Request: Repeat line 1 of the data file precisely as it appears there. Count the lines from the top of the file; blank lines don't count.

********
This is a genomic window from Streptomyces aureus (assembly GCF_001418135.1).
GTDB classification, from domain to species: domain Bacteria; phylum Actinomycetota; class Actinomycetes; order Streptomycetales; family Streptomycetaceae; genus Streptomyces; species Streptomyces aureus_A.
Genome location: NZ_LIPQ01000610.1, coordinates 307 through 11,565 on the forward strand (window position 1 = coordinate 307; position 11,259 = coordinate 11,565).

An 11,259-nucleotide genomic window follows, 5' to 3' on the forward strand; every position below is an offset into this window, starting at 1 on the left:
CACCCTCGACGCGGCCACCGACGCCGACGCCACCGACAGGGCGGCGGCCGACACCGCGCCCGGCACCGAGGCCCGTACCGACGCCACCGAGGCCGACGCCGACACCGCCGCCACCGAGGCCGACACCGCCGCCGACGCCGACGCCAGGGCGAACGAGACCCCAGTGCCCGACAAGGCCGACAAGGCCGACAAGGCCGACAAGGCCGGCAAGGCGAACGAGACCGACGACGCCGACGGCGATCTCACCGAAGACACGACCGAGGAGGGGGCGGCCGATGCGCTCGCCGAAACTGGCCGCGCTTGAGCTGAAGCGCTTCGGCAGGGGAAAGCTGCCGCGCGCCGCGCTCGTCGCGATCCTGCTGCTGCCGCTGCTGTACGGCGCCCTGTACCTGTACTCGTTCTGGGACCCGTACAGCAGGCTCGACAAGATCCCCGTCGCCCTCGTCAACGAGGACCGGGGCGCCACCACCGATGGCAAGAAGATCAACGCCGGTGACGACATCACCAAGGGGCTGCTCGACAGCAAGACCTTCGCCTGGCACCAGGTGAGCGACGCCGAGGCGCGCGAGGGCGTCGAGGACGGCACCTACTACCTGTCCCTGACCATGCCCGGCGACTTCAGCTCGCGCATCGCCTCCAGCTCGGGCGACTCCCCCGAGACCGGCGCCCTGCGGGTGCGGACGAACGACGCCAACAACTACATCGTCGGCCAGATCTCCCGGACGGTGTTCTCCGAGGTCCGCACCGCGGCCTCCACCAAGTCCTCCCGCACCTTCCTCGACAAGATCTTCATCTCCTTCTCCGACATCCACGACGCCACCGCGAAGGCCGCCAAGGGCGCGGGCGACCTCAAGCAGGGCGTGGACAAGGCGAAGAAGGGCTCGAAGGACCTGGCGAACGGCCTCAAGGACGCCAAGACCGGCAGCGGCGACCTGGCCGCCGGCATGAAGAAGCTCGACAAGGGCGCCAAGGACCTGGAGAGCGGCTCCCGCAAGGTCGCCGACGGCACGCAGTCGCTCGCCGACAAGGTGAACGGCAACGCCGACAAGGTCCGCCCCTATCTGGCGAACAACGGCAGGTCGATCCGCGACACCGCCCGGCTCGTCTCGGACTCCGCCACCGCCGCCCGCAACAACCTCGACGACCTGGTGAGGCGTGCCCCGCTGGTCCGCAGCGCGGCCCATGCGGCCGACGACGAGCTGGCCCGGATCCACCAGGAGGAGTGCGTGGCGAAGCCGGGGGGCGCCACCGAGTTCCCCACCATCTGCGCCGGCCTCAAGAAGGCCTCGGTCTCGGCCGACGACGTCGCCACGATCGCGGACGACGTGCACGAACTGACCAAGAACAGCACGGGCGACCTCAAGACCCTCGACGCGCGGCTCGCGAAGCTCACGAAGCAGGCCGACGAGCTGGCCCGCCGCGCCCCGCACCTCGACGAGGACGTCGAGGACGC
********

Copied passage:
This is a genomic window from Streptomyces aureus (assembly GCF_001418135.1).